From: Andi Kleen @ 2008-03-05  0:16 UTC (permalink / raw)
  To: Jeremy Fitzhardinge
  Cc: Ingo Molnar, H. Peter Anvin, Linux Kernel Mailing List

On Wednesday 05 March 2008 01:07:11 Jeremy Fitzhardinge wrote:
> Andi Kleen wrote:
> >> Won't this leave a stale tlb on the old processor?
> >>     
> >
> > __set_fixmap should be only used in early boot, so it's always
> > on CPU 0
> 
> vdso32-setup.c:map_compat_vdso() uses it to create the compat vdso 
> mapping, which typically happens on the first execve(),

First execve for 32bit binaries?

Anyways __set_fixmap is __init and at the first  execve (unless you have initramfs) 
init.text should be already freed.

-Andi

^ permalink raw reply	[flat|nested] 17+ messages in thread

* Re: preempt bug in set_pmd_pfn?
  2008-03-05  0:16     ` Andi Kleen
@ 2008-03-05  0:19       ` Jeremy Fitzhardinge
  2008-03-05  1:28         ` Andi Kleen
  0 siblings, 1 reply; 17+ messages in thread
From: Jeremy Fitzhardinge @ 2008-03-05  0:19 UTC (permalink / raw)
  To: Andi Kleen; +Cc: Ingo Molnar, H. Peter Anvin, Linux Kernel Mailing List

Andi Kleen wrote:
> On Wednesday 05 March 2008 01:07:11 Jeremy Fitzhardinge wrote:
>   
>> Andi Kleen wrote:
>>     
>>>> Won't this leave a stale tlb on the old processor?
>>>>     
>>>>         
>>> __set_fixmap should be only used in early boot, so it's always
>>> on CPU 0
>>>       
>> vdso32-setup.c:map_compat_vdso() uses it to create the compat vdso 
>> mapping, which typically happens on the first execve(),
>>     
>
> First execve for 32bit binaries?
>   

Yes, 32-bit kernel.

> Anyways __set_fixmap is __init and at the first  execve (unless you have initramfs) 
> init.text should be already freed.

No, its not __init.  If it were I don't think there would have been much 
booting going on for the last few months.

    J

^ permalink raw reply	[flat|nested] 17+ messages in thread

* Re: preempt bug in set_pmd_pfn?
  2008-03-05  0:19       ` Jeremy Fitzhardinge
@ 2008-03-05  1:28         ` Andi Kleen
  0 siblings, 0 replies; 17+ messages in thread
From: Andi Kleen @ 2008-03-05  1:28 UTC (permalink / raw)
  To: Jeremy Fitzhardinge
  Cc: Ingo Molnar, H. Peter Anvin, Linux Kernel Mailing List

On Wednesday 05 March 2008 01:19:36 Jeremy Fitzhardinge wrote:
> Andi Kleen wrote:
> > On Wednesday 05 March 2008 01:07:11 Jeremy Fitzhardinge wrote:
> >   
> >> Andi Kleen wrote:
> >>     
> >>>> Won't this leave a stale tlb on the old processor?
> >>>>     
> >>>>         
> >>> __set_fixmap should be only used in early boot, so it's always
> >>> on CPU 0
> >>>       
> >> vdso32-setup.c:map_compat_vdso() uses it to create the compat vdso 
> >> mapping, which typically happens on the first execve(),
> >>     
> >
> > First execve for 32bit binaries?
> >   
> 
> Yes, 32-bit kernel.

Ok I'm talking about 64bit. If you ask me something about 32bit please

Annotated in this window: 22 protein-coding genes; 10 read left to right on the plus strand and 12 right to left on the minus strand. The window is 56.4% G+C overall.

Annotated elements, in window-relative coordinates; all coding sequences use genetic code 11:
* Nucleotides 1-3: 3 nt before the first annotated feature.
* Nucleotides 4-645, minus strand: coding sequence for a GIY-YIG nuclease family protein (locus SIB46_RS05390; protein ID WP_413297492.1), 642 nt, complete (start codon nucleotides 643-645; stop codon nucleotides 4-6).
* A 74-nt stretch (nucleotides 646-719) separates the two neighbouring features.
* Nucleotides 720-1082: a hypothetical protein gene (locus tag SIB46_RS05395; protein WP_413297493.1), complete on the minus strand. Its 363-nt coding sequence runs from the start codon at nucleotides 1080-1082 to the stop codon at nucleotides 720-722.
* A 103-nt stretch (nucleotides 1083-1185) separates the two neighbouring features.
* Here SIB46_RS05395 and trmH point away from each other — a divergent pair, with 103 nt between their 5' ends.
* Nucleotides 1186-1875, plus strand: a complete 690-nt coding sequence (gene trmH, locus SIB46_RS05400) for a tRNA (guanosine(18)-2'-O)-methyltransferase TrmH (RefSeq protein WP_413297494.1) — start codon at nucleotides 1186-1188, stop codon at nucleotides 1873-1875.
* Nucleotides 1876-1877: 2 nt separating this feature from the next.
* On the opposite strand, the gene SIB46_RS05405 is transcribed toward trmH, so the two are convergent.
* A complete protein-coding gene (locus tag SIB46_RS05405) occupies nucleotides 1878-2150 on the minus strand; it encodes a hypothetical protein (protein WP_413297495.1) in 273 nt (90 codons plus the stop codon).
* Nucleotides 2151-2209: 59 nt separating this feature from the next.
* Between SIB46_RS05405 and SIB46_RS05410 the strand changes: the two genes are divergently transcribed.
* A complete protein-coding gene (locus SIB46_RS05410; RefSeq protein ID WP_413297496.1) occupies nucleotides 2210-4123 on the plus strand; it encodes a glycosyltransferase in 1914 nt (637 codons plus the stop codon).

always mention it especially.

> > Anyways __set_fixmap is __init and at the first  execve (unless you have initramfs) 
> > init.text should be already freed.
> 
> No, its not __init.  If it were I don't think there would have been much 
> booting going on for the last few months.

For 64bit my original statement was correct.

-Andi

^ permalink raw reply	[flat|nested] 17+ messages in thread

* Re: preempt bug in set_pmd_pfn?
  2008-03-04 21:27   ` Jeremy Fitzhardinge
@ 2008-03-05  6:48     ` Ingo Molnar
  2008-03-05 14:29       ` Hugh Dickins
  2008-03-05 16:45       ` Jeremy Fitzhardinge
  0 siblings, 2 replies; 17+ messages in thread
From: Ingo Molnar @ 2008-03-05  6:48 UTC (permalink / raw)
  To: Jeremy Fitzhardinge; +Cc: H. Peter Anvin, Andi Kleen, Linux Kernel Mailing List


* Jeremy Fitzhardinge <jeremy@goop.org> wrote:

> Ingo Molnar wrote:
>> * Jeremy Fitzhardinge <jeremy@goop.org> wrote:
>>
>>   
>>> I think set_pmd_pfn, which is only called by __set_fixmap, might have a 
>>> preempt bug in it.
>>>     
>>
>> yes, and we had similar preemption bugs in the past. I guess most places 
>> are either infrequent or have some natural atomicity anyway. Wanna send a 
>> patch?
>
> Sure.  Should it just disable preemption, or take a lock?  It calls 
> set_pte_at without holding any pte locks; that seems to be relatively 
> common.  Is it OK when you're operating on init_mm?

no, it's not OK to modify the kernel pagetable without locking - taking 
the pgd_lock should do the trick. Could you send the stacktrace that 
shows the place that is preemptible?

	Ingo

^ permalink raw reply	[flat|nested] 17+ messages in thread

* Re: preempt bug in set_pmd_pfn?
  2008-03-05  6:48     ` Ingo Molnar
@ 2008-03-05 14:29       ` Hugh Dickins
  2008-03-05 16:48         ` Jeremy Fitzhardinge
  2008-03-05 16:45       ` Jeremy Fitzhardinge
  1 sibling, 1 reply; 17+ messages in thread